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Soil property, microbial abundance, and plant and invertebrate biomass data across a natural soil temperature gradient in Iceland from August 2018

Citation

Robinson, Sinikka et al. (2022), Soil property, microbial abundance, and plant and invertebrate biomass data across a natural soil temperature gradient in Iceland from August 2018, Dryad, Dataset, https://doi.org/10.5061/dryad.rxwdbrvbd

Abstract

This is a dataset of soil physiochemical properties, bacterial and fungal abundance, and above and belowground plant and invertebrate biomass, sampled at 40 plots in the Hengill geothermal valley, Iceland, from 15th to 22nd August 2018. The plots span a temperature gradient of 10-35 °C over the sampling period, and this temperature gradient is consistent over time. The dataset also includes data on the decomposition rate of soil organic matter, which was sampled at 60 plots in the Hengill valley from May to July 2015.

Methods

Study site

This is a dataset of soil physiochemical properties, bacterial and fungal abundance, and above and belowground plant and invertebrate biomass, sampled at 40 soil plots in the Hengill geothermal valley, Iceland, from 15th to 22nd August 2018. The plots, measuring approximately 1 m2, evenly span a temperature gradient of 10-35°C. The dataset also includes data on the decomposition rate of soil organic matter, which was sampled at 60 plots in the Hengill valley from May to July 2015 (see Robinson et al. 2021 for plot details and sampling regime).  

Soil properties

Soil temperature was measured at 5 cm depth at each plot on 15th, 18th, and 22nd August, and a mean plot temperature calculated. Soil physiochemical properties were analysed from 3 soil cores of 3 cm in diameter, taken from the upper 10 cm soil stratum at each plot; one quarter of each subsample was pooled to obtain an estimate per plot. Aboveground plant matter, excluding roots, were removed from each core. Percentage soil moisture was calculated by measuring the weight of one pooled soil sample before and after drying for 24 h in a 70°C drying oven. Soil pH was obtained from 20 g of the dry soil by adding 100 ml distilled water, shaking for 5 min on 150 rpm, letting the sample stand for 2 h, and measuring soil pH from the water layer using an InoLab pH 720 (WTW) probe. Soil PO4, NH4, and NO3 concentrations were analysed from a second pooled soil; 60 g of fresh soil was extracted in 100 ml distilled water, filtered through a GF/C (1.2μm) glass microfiber filter (Whatman, GE Healthcare Europe GmbH), and analysed using a Lachat QuikChem 8000 analyser (Zallweger Analytics, Inc., Lachat Instruments Division, USA). Total mineral N was calculated as the sum of NH4 and NO3. Soil organic matter content (excluding dry root biomass) was calculated as the weight lost from an oven dried (105°C for 24 hours) soil sample after heating at 550 °C for 5 h. 

Decomposition rate of soil organic matter was measured using the Cotton-strip Assay method (Tiegs et al. 2013) by placing a 2.5 cm x 8 cm strip of Fredrix-brand unprimed 12-oz. heavyweight cotton fabric (Style #548) 5 cm belowground at 60 plots, concurrently with a Maxim Integrated DS1921G Thermocron iButton temperature logger, on 13th May 2015. The strips were collected on 3rd July, rinsed with stream water to remove residual soil, soaked in 96% ethanol for 30 seconds to kill bacteria and halt decomposition, and dried at 60 °C for 12 h. Using a universal testing machine (Instron 5866 with 500 kN tensile holding clamps), maximum tensile strench of each cotton strip was measured. % tensile loss (proxy for decomposition) was calculated as (C-T) / C x 100, where T is the maximum tensile strength for each strip collected from the field, and C is the mean tensile strength of seven control strips, which had not been placed in the ground. See Robinson et al. 2021 for detailed description of plots sampled in 2015.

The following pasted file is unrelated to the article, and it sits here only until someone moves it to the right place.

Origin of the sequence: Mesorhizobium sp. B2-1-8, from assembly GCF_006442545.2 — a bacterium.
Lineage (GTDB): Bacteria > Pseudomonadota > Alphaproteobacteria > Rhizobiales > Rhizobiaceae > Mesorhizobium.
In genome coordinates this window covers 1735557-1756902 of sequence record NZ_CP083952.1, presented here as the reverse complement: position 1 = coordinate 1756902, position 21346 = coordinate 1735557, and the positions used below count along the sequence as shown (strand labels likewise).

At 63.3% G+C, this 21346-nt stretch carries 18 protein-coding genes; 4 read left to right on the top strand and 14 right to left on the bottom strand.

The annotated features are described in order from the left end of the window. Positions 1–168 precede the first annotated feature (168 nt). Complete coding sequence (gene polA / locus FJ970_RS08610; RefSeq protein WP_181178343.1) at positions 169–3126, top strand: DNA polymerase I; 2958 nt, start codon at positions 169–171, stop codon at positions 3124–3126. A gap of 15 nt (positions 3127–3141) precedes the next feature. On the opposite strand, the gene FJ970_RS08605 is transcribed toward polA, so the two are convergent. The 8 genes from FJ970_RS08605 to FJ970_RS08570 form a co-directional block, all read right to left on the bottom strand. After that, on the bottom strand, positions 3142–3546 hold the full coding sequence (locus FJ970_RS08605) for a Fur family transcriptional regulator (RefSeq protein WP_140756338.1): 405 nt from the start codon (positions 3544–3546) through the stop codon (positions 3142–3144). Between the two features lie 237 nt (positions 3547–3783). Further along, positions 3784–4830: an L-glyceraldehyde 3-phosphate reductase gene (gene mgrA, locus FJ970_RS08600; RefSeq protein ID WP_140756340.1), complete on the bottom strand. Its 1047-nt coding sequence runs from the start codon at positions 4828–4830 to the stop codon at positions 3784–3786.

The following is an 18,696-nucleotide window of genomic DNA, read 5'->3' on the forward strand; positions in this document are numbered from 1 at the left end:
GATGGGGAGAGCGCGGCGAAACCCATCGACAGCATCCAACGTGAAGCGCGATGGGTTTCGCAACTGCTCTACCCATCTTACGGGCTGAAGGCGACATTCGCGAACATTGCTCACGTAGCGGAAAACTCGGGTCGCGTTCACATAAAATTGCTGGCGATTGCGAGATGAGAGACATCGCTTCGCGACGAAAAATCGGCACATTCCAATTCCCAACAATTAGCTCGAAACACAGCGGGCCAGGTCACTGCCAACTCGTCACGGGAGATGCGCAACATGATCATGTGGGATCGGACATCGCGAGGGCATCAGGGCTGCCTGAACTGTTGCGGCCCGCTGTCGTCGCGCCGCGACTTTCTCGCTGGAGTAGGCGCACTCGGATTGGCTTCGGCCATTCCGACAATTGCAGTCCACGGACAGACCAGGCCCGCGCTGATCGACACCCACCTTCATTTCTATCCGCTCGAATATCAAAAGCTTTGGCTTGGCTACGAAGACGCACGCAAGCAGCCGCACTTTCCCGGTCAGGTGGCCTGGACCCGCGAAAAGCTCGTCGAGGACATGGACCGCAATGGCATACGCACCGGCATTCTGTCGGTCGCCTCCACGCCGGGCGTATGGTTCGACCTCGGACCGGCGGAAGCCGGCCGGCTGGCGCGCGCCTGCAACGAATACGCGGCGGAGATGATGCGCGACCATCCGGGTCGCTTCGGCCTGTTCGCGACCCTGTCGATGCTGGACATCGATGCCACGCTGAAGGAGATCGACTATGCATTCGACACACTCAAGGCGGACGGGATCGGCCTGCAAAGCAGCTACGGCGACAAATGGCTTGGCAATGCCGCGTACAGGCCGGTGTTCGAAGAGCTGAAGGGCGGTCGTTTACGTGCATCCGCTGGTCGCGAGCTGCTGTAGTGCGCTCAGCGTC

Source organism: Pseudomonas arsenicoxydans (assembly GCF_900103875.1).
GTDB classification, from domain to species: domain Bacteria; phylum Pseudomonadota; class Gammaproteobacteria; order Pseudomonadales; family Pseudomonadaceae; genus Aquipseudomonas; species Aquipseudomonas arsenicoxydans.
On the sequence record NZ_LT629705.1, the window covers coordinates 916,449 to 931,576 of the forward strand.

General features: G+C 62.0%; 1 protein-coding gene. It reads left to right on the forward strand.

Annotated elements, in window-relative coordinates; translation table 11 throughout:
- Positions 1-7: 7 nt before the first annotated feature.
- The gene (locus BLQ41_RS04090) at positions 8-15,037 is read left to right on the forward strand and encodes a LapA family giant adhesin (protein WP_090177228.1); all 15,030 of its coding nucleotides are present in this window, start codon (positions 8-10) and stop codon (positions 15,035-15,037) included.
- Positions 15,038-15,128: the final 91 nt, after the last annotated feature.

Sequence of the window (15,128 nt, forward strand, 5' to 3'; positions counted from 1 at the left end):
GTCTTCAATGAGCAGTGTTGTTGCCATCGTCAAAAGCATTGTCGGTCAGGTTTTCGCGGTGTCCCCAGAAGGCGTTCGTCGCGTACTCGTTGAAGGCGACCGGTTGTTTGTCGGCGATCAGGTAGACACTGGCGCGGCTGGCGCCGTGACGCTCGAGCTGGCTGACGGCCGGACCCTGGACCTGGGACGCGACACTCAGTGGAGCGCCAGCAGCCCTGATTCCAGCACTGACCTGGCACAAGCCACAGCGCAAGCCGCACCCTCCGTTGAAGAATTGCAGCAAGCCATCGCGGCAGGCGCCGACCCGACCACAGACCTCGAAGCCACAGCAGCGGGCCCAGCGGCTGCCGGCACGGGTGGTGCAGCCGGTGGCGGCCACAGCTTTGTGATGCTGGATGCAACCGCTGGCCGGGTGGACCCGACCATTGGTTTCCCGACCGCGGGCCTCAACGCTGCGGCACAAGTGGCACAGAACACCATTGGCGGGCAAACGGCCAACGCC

Microbial abundance

Bacterial and fungal abundance was estimated from additional soil cores of 3 cm in diameter taken from the upper 4 cm soil stratum (including the litter layer) at each plot. DNA was extracted using the PowerSoil DNA Isolation Kit (Qiagen, Germany). DNA was quantified using the high-sensitivity Qubit assay (Thermo Fisher Scientific, Switzerland). Relative abundances of bacterial and fungal communities were determined by quantitative PCR (qPCR) on an ABI7500 Fast Real-Time PCR system (Applied Biosystems, Foster City, CA, USA). PCR amplification of partial bacterial small-subunit ribosomal RNA genes (region V1–V3 of 16S; primers 27F and 512R) and fungal ribosomal internal transcribed spacers (region ITS2; primers IT3 and ITS4) was performed as described previously (Frey et al. 2020, Frey et al. 2021). For qPCR analyses, 2.5 ng DNA in a total volume of 6.6 µL and 8.4 µL GoTaq qPCRMaster Mix (Promega, Switzerland), containing 1.8 mM of each primer and 0.2 mg mL-1 of BSA, were used. The PCR conditions consisted of an initial denaturation at 95 ºC for 10 min, 40 cycles of denaturation at 95 ºC for 40 s, annealing at 58 ºC for 40 s and elongation at 72 ºC for 60 s followed by the final data acquisition step at 80 ºC for 60 s. The specificity of the amplification products was confirmed by melting-curve analysis. Three standard curves per target region (correlations ≥0.997) were obtained using tenfold serial dilutions (10-1 to 10-9 copies) of plasmids generated from cloned targets (Frey et al. 2020). Data were converted to represent the average copy number of targets per μg DNA and per g soil.